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Customers shop on Small Business Saturday at Octavia Books. Last year, shoppers spent an estimated $19.8 billion at independent stores the Saturday after Thanksgiving, according to American Express, which launched the event in 2010. That’s up from $19.6 billion in 2019.

Small Business Saturday, a national event created to spotlight independent retailers during the holiday shopping season, is set to happen this weekend.

Last year, shoppers spent an estimated $19.8 billion at independent stores the Saturday after Thanksgiving, according to American Express, which launched the event in 2010. That’s up from $19.6 billion in 2019.

Dawn McVea, state director for the National Federation of Independent Businesses, a leading small business organization, said the spending totals should go up this year, now that business is starting to get back to normal after falling off during the COVID pandemic.

“We definitely see an increase,” she said. “Retailers are reporting sales are getting back to prior to the pandemic.”

About half of the NFIB members are reporting supply chain disruptions this holiday season, so McVea said shoppers need to get out early if they want to find the gifts they’re looking for.

Just like the larger national shift toward online shopping, small businesses are encouraging customers to use their websites to buy items during the holidays. The percentage of people who shop online with small retailers went up to 56% in 2020, Starns said.

“Small business have really gotten creative about the way they sell products, through social media like Instagram,” she said. “They have a lot more of an online presence than they used to.”

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One local online effort to boost holiday sales is Nola Elves Local Shelves, which is a partnership between shoplocalnola.com and staylocal.org, groups that promote independent businesses in the New Orleans metro area.

Beginning Saturday, shoppers who post pictures of themselves on social media in a locally owned store with #NolaElvesLocalShelves are automatically entered in drawings for a variety of items, including jewelry, gift cards and massages.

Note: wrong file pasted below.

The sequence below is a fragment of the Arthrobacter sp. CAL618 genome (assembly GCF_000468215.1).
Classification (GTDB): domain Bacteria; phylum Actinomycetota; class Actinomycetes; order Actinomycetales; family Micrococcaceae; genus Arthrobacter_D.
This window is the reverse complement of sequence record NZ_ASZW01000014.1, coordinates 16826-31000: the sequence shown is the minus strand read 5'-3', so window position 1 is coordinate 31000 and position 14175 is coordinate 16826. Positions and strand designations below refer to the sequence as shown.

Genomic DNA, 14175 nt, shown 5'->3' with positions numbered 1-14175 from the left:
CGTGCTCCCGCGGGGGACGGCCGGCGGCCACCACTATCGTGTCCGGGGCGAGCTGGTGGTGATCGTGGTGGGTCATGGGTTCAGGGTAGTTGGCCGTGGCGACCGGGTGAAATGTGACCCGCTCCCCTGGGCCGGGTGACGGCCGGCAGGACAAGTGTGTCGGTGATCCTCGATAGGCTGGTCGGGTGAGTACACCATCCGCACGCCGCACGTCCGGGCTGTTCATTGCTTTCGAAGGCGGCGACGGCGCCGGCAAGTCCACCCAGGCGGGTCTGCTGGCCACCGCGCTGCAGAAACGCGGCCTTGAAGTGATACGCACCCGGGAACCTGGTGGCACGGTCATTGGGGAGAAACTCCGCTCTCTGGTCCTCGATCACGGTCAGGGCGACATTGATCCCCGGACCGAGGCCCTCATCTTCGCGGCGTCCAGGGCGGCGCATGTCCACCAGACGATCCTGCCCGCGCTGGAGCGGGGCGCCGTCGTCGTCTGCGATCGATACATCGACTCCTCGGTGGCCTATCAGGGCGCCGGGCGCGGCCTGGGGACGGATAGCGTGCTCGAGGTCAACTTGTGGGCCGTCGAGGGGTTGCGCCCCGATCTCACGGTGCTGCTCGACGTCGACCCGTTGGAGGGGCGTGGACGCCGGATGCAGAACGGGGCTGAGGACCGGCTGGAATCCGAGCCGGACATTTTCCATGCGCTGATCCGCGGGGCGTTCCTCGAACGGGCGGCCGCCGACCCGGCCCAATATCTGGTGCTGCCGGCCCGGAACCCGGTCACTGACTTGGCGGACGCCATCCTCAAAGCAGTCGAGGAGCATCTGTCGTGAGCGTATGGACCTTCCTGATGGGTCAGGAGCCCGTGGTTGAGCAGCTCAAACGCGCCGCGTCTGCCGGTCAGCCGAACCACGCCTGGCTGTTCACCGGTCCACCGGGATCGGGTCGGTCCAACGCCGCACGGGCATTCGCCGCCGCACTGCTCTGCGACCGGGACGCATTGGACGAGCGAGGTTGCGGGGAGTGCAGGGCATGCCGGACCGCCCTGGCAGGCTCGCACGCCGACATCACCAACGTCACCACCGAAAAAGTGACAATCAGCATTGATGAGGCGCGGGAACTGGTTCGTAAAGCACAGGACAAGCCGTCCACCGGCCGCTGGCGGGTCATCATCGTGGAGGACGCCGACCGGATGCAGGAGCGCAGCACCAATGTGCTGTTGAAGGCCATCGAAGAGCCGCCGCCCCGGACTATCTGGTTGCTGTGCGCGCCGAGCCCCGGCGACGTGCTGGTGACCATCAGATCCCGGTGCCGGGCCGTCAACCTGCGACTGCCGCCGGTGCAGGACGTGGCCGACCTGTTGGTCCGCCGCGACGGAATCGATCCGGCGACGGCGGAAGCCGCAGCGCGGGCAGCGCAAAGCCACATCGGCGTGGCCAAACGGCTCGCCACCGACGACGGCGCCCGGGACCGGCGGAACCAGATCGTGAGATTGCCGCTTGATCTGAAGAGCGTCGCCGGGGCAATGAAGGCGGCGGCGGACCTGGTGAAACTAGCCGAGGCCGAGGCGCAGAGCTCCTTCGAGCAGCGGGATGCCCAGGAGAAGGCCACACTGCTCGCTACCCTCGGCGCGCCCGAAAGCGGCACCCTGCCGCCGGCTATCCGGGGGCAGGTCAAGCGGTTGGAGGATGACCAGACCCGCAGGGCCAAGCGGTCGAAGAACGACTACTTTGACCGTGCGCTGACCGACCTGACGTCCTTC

“We want to make it more fun for consumers to promote local shopping,” said Jacquie Bonano, founder of Shop Local Nola, an online directory of New Orleans-area small businesses. Shoppers who make posts can check to see if they were picked to win a prize at shoplocalnola.com/elf.

Maryann Miller, program manager of StayLocal, the New Orleans Independent Business Alliance, said 75% of small business owners say its worth it to participate in Small Business Saturday. The Nola Elves Local Shelves promotion is a way to keep that energy and attention going for the whole holiday shopping season and not just for a day.

In Baton Rouge, Rally Cap Brewing plans to mark Small Business Saturday by hosting a pop-up market from noon to 5 p.m. with about 15 local vendors, selling everything from plants and coffee to jewelry and soap.

Jeremy Brown, director of operations for Rally Cap, said the idea was to put local vendors in a different venue than the flea markets and arts markets. The brewery is located off Siegen Lane, on Pennywood Avenue, so the goal is to attract people who are headed to nearby big box stores.

“We’re still small and new and we need to support other small businesses,” Brown said. “This is a way to help out other local businesses and get some holiday shoppers.” The brewery opened in December 2019, so this is the first time Small Business Saturday has come around for it without COVID restrictions.


Email Timothy Boone at tboone@theadvocate.com.